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Bringing Buildings Back

Second Edition

7" x 10", softcover, 344 pages,
National Housing Institute, $29.95.

Table of Contents

Read the Introduction

 

This long overdue book offers communities of all sizes a wide range of tools for reclaiming abandoned properties and returning them to productive use.

The book is unique in that it tackles the entire cycle of abandonment from prevention through taking control of properties to fostering productive reuse.

At each stage, the author offers practical strategies and best practices from cities, community development corporations, neighborhood organizations, and others who have successfully brought abandoned buildings back to life.

In three comprehensive sections you will learn how to:

Prevent abandonment. The best way to deal with abandonment is to prevent it. The author provides insights into why properties are abandoned and offers strategies and programs to keep them in productive use.

Take control of abandoned properties. Successful reuse of an abandoned property requires placing it in the hands of someone willing and able to put it back into productive use. The book explores the legal tools available to take title to properties as well as strategies for minimizing the period between abandonment and reuse, and for maintaining properties before turning them over for redevelopment.

Foster sustainable reuse of abandoned properties. The long-term strength of a community depends not only on abandoned properties being reused but also on making sure that their reuse provides the greatest benefit — socially, economically, and physically — to the community. This section explores the process of developing reuse strategies for abandoned properties.

In recent years, states have devised new tools to help cities gain control of abandoned properties. And local governments and not-for-profits have crafted new strategies to help owners maintain their properties and keep them in productive use. Bringing Buildings Back will show you how to use these tools to prevent abandonment, take control of properties, and find the best use for them.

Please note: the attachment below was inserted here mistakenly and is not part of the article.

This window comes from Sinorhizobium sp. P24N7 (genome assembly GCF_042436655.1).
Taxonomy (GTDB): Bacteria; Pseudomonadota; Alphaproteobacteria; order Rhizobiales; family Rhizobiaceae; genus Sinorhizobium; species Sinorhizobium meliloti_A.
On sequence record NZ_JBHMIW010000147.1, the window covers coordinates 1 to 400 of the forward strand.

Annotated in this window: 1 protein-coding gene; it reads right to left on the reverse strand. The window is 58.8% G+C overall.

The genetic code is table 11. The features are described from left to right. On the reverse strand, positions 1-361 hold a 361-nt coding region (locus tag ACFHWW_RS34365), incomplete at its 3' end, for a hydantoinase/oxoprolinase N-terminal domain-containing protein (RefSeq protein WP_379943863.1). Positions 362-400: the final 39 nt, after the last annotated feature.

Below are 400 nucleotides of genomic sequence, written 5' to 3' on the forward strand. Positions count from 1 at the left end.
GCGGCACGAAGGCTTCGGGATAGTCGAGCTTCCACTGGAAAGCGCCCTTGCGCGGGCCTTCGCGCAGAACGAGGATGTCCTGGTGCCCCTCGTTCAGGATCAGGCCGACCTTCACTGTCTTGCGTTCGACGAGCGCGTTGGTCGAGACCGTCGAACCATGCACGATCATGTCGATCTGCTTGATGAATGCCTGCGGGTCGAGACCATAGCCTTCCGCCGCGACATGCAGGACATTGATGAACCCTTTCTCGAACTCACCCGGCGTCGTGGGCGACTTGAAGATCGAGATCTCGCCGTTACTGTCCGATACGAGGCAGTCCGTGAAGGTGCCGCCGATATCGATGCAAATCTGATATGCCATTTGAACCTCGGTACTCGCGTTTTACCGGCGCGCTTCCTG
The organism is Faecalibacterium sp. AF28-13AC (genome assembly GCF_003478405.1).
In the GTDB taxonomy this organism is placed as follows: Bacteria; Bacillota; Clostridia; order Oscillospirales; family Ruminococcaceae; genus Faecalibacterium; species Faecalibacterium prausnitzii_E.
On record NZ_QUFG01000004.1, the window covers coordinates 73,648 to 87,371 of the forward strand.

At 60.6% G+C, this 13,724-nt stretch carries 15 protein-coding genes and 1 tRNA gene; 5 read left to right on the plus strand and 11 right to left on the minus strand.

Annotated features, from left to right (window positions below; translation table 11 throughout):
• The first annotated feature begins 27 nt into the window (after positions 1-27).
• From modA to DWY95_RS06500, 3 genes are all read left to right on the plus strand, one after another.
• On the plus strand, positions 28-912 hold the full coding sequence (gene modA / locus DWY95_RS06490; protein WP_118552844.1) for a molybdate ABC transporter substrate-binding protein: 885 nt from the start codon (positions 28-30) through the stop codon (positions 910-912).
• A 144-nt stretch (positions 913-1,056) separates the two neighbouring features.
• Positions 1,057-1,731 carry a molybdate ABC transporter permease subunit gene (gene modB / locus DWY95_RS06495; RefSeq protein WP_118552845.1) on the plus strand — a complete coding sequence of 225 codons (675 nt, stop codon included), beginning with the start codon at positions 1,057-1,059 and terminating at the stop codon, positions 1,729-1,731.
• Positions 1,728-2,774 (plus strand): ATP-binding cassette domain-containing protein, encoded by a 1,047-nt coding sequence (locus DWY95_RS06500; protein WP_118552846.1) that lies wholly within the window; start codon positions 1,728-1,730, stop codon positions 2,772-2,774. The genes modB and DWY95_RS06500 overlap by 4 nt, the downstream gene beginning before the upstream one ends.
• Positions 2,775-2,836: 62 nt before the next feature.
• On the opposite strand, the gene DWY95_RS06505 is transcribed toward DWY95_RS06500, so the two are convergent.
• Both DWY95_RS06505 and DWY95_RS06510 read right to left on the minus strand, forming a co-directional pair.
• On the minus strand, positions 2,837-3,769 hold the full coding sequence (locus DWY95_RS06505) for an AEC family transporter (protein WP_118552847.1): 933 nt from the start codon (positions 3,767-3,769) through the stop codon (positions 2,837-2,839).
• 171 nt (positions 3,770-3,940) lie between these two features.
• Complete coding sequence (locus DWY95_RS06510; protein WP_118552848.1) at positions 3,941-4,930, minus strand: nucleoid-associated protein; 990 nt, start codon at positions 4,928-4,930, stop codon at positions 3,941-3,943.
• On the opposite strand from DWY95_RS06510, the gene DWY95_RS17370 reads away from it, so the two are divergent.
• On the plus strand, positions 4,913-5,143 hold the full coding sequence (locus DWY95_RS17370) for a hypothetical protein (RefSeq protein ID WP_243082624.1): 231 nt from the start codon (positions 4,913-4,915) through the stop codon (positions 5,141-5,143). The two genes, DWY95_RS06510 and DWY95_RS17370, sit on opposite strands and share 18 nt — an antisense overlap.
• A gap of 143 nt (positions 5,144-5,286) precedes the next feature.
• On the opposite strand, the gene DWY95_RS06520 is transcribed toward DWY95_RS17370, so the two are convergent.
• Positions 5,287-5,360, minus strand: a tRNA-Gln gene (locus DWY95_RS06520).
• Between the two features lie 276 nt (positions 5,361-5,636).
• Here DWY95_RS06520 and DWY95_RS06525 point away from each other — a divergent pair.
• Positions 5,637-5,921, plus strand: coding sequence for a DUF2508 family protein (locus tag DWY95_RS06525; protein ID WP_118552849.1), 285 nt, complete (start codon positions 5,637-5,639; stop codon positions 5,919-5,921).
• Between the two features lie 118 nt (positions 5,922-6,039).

Table of Contents

  1. Introduction: Understanding Abandonment
  2. Preventing Abandonment
    • Thinking strategically
    • Property information and early warning systems
    • Improving the economic viability of at-risk absentee-owned properties
    • Preventing abandonment of owner-occupied housing
    • Enforcement and intervention
    • Receivership
    • Resources for further information
  3. Taking Control of Abandoned Properties
    • Making tax foreclosure work
    • Other property acquisition tools
    • Property disposition
    • Setting up an abandoned property management system
    • Designing and establishing land bank entities
    • Getting action on privately owned properties
    • Maintaining, securing, and removing abandoned properties
    • Resources for further information
  4. Fostering Sustainable Reuse of Abandoned Properties
    • Laying the groundwork for the city’s future
    • Making markets for abandoned properties
    • Using incentives to further community investment
    • Building reuse strategies around neighborhood market dynamics
    • Neighborhood revitalization planning and abandoned property strategies
    • Principles for abandoned property reuse
    • Greening the urban environment: Open space as a reuse strategy
    • Stabilizing neighborhoods after the foreclosure crisis
    • Resources for further information
  5. Bibliography
  6. Index

Your Guarantee of Satisfaction

Bringing Buildings Back is guaranteed. If you are not 100% satisfied, you may return it within 30 days for a full refund.

About the Author

Alan Mallach, FAICP, is research director of the National Housing Institute and the author of many books and articles on urban planning, housing, and community development. His career has spanned the worlds of business, government, and academe.

 

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